Syringe In the opiate substitution therapy (OST), patients with a substance abuse diagnosis are probably subjected to methadone or buprenorphone. Known to boost physical and mental health, OST seemingly declines illicit drug use, criminal activity and the risk of HIV infection. A latest study led by the University of Bristol suggests that heroin users taking methadone for controlling addiction can elevate risk of death at the beginning and end of treatment.

Experts claim that the overall risk of death for prescribed-methadone users is comparatively lower than chances of death out of treatment. It appeared that the annual mortality rate was 0.7 percent during treatment and 1.3 per cent off treatment. So mortality rate was presumably higher by 5.3 and 10.9 times than that of the general population. 5,577 patients prescribed OST between 1990 and 2005 were included in the study for examining if the risk of death was more in the first few weeks of treatment and in the period immediately after treatment. Scientists also aimed to assess the way different durations of OST effect drug related deaths. The outcome was that 178 patients representing 3 percent died on treatment or within a year of their last prescription. From the patients who were unable to survive, 63 representing 35 percent died while on treatment.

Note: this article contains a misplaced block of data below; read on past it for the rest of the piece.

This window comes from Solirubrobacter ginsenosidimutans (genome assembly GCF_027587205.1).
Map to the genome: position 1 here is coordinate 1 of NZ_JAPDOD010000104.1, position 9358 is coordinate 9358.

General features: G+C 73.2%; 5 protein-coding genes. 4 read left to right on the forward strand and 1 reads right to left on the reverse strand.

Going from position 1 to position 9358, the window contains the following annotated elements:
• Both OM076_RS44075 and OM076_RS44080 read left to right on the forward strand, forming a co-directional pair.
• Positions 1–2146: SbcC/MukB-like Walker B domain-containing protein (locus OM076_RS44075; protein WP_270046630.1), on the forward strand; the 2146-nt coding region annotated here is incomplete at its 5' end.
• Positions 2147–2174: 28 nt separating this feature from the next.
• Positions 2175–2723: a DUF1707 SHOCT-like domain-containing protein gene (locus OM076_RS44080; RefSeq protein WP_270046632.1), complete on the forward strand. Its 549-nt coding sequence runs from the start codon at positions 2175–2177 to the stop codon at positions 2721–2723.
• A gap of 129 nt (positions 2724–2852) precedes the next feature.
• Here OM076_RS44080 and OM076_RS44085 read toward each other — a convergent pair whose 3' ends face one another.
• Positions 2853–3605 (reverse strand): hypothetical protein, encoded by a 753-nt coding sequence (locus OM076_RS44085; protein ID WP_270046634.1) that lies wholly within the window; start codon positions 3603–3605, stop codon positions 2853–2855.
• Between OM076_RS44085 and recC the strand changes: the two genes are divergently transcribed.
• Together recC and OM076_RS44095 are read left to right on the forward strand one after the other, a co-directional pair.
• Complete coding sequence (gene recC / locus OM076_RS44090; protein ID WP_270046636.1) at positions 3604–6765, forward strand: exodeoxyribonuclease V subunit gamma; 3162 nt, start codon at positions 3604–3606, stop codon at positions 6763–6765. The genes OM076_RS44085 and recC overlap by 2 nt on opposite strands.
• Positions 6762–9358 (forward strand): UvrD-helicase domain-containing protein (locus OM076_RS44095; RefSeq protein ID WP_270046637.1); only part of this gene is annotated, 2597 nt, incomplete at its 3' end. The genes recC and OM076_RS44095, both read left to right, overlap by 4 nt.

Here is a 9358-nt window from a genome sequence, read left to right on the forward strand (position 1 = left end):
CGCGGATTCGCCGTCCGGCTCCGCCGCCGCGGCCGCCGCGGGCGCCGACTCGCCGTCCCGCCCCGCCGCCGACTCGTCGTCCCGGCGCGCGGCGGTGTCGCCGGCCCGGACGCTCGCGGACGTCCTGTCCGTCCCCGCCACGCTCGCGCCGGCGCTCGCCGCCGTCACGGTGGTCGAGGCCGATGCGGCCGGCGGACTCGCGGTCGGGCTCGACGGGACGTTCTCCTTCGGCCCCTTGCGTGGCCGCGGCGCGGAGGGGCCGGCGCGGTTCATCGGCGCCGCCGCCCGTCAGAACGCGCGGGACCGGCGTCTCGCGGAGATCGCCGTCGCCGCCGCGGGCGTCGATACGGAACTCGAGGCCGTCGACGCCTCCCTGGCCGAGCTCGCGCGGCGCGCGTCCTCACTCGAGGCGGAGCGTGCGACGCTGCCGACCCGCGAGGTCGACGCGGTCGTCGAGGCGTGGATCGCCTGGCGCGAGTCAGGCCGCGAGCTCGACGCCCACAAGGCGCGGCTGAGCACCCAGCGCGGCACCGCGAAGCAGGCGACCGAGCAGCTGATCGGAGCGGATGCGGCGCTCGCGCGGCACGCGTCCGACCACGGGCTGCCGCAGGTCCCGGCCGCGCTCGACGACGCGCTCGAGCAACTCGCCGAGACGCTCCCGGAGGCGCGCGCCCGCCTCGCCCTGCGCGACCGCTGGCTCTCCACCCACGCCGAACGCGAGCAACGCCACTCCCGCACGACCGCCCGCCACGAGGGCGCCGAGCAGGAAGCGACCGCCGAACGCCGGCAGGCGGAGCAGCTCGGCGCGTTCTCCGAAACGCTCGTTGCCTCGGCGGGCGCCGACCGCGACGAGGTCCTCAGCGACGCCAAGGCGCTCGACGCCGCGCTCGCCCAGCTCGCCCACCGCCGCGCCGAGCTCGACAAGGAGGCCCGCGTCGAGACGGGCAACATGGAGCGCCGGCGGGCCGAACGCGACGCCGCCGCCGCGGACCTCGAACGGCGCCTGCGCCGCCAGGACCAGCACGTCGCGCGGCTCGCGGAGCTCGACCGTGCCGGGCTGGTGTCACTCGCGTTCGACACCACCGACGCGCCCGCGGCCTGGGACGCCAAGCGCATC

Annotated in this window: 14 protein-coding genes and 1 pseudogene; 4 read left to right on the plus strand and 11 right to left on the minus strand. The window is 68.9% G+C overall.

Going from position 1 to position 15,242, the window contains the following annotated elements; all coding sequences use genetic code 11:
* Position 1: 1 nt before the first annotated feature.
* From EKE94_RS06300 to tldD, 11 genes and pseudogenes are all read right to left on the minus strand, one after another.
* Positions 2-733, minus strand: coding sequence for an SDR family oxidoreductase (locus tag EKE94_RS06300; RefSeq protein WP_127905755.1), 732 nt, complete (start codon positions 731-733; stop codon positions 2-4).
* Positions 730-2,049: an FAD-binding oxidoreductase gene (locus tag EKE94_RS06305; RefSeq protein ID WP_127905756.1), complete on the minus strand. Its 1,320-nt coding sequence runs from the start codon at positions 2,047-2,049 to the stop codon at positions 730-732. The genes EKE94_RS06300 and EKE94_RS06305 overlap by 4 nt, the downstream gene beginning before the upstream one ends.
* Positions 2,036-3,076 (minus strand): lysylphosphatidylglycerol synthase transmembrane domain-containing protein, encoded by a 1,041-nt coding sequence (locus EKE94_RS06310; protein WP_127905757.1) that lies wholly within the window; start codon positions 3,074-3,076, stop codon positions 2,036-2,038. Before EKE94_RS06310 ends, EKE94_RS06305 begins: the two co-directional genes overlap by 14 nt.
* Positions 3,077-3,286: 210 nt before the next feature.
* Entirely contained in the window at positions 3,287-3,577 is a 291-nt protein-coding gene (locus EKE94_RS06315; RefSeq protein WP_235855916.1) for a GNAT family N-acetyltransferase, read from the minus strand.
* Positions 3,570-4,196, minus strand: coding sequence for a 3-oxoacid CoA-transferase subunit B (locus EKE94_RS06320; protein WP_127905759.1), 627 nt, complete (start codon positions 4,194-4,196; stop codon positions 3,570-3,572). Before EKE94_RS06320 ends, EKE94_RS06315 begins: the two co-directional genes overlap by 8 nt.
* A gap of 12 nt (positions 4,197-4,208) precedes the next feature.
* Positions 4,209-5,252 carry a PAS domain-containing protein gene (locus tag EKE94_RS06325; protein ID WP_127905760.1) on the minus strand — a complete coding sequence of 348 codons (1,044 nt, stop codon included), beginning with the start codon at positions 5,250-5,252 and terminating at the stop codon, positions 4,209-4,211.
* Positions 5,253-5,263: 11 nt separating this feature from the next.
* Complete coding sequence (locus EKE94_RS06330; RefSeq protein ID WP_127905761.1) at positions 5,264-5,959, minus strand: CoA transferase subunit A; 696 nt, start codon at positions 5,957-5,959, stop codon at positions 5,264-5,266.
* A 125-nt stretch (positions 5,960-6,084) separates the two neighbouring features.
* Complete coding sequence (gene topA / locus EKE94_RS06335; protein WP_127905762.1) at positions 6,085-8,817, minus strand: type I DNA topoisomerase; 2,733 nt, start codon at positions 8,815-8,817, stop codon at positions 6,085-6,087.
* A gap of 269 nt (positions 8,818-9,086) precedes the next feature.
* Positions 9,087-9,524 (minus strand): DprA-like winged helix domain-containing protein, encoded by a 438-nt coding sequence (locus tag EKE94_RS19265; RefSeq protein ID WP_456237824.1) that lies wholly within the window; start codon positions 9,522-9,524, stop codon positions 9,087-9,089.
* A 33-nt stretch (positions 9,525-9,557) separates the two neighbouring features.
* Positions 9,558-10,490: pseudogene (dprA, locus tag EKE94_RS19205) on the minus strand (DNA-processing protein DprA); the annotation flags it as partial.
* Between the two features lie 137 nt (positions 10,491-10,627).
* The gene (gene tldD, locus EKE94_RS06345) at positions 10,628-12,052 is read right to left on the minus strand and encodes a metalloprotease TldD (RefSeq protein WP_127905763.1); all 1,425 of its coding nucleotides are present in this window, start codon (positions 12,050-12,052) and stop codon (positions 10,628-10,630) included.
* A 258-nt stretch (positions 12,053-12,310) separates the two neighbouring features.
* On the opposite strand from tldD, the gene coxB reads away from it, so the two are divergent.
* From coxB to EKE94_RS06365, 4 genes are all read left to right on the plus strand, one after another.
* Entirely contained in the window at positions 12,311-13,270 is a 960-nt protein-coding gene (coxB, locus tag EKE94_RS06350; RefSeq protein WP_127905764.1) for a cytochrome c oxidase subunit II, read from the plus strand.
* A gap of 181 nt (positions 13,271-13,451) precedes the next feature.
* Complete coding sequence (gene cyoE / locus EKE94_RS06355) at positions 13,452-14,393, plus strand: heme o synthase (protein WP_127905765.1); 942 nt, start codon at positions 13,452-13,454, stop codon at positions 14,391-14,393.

Professor Matthew Hickman, co-author of the study, affirmed, “In the UK, OST provision has substantially increased but the total number of opiate overdose deaths has remained stable and national targets to reduce their number have not been met. The elevated risk of death in the first month of treatment and especially in the month after treatment may negate any protective effect of OST, unless duration of treatment is prolonged. Further research is required to test this hypothesis and investigate the impact of average OST duration on drug related deaths.”

Elevation in mortality rate appeared in the first four weeks of treatment, wherein it was 3.1 times higher during the first two weeks and 2.3 times greater in weeks 3-4. Substantially, the mortality rate was suggested to be heightened in the period immediately after treatment. The rate of mortality supposedly was almost eight times higher in the first month after treatment. Scientists believe that opiate tolerance fall after OST during relapses can encourage a patient to precipitate a fatal heroin overdose in the first few weeks after ending treatment, when tolerance has yet to be re-established. It was concluded that initiating OST, particularly methadone may end up with overdose if the initiation dose is too high or due to continued usage of street opiates.

The study was published in the BMJ.